What are warts?
What are warts?
Warts are caused by viruses; the human papilloma virus (HPV) is the most common cause of warts in children and adults. Once the virus enters the skin, there is a rapid growth of the top layer of the skin. Warts may grow on any part of the skin and typically most warts caused by HPV will resolve on their own within a few months or years.
What are the different kinds of warts?
- Common warts. Usually found on fingers, hands, knees, and elbows, a common wart is a small, hard bump that's dome-shaped and usually grayish-brown. It has a rough surface that may look like the head of a cauliflower, with black dots inside.
- Flat warts. These are about the size of a pinhead, are smoother than other kinds of warts, and have flat tops. Flat warts may be pink, light brown, or yellow. Most kids who get flat warts have them on their faces, but they can also grow on arms, knees, or hands and can appear in clusters.
- Plantar warts. Found on the bottom of the foot, plantar warts can be very uncomfortable — like walking on a small stone.
- Filliform warts. These have a finger-like shape, are usually flesh-colored, and often grow on or around the mouth, eyes, or nose.
- Genital warts are usually found on the genitals, in the pubic area, and in the area between the thighs, but they can also appear inside the vagina and anal canal.
Are warts contagious?
Yes. However, Simply touching a wart on someone doesn't guarantee that the virus will be transferred. A tiny cut or scratch can make any area of skin more vulnerable to warts. Also, picking at a wart can spread warts to other parts of the body. Touching the wart and then another part of your body can transmit warts. You can infect another person by intimate contact (if there are active lesions) by sharing towels, or razors. After contact with HPV, it may take 2 to 9 months of slow growth beneath the skin before you notice a wart.
How will I know if I have warts?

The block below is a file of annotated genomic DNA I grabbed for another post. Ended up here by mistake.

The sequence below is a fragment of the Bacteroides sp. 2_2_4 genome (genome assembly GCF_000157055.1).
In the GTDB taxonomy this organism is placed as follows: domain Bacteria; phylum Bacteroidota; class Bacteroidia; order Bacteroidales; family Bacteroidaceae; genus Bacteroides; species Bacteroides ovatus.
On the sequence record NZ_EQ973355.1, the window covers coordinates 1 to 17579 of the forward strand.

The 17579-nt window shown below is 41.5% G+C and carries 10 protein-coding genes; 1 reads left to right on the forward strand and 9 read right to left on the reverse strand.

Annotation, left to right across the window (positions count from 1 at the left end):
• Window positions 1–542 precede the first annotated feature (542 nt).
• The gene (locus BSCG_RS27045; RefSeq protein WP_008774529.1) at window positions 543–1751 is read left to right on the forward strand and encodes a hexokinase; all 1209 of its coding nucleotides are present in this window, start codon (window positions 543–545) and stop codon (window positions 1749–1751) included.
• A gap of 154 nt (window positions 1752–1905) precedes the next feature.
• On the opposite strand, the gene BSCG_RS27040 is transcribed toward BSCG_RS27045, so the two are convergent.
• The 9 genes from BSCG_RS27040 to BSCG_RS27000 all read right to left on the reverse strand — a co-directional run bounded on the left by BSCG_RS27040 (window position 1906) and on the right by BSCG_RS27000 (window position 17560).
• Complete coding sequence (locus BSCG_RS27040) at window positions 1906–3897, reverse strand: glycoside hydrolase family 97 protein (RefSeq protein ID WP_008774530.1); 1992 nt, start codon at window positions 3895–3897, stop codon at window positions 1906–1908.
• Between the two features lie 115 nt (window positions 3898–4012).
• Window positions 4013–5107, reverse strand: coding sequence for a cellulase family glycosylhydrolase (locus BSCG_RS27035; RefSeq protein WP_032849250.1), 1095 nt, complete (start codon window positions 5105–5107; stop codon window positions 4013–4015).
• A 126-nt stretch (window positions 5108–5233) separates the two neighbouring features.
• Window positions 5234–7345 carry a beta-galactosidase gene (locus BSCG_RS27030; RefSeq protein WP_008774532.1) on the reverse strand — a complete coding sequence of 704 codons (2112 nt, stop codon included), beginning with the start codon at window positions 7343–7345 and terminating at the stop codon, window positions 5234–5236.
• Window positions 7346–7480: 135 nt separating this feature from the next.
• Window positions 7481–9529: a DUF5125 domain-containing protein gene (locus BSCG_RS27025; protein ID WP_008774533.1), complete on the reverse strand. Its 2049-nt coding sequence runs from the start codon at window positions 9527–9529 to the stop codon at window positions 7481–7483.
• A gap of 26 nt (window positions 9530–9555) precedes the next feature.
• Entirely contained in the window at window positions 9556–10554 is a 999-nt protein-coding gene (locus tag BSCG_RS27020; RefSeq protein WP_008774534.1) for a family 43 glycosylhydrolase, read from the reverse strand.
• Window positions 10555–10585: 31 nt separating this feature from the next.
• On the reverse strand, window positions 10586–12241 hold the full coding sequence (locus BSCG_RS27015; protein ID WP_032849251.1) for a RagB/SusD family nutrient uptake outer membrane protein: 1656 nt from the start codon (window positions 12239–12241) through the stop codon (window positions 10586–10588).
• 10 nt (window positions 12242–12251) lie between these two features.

The symptoms of a wart usually begin with a small bump. If the bump is located on a sensitive part of the body such as the finger, near a joint, or around the mouth or genitals, it may be painful. Tiny blood vessels can grow into the center of a wart, which create the dark spots.
What else can I look for?
- Abnormally dark or light skin surrounding the lesion
- Numerous small, smooth, flat (pinhead sized) lesions on forehead, cheeks, arms, or legs
- Rough growths around or under fingernails or toenails
- Rough, round, or oval lesions on soles of feet – flat to slightly raised – painful to pressure
- Small, hard, flat or raised skin lesion or LumpHow do I treat warts?
Topical, over-the-counter medications applied to the wart on a daily basis for several weeks can improve warts. For plantar warts, these medications help file down the wart and special cushions that relieve pressure and pain are also available for purchase.
If your warts are persistent, contact your physician who may prescribe stronger medications or removal by freezing (cryotherapy), burning (electrocautery), laser treatment, or surgical intervention.
A doctor should evaluate and treat genital warts. DO NOT use over-the counter remedies meant for plantar warts on genital warts. Women who have had genital warts, and women whose partners ever had genital warts, should have pap smears at least once a year. For warts on the cervix, women may be advised to have pap smears every 3 to 6 months after initial treatment.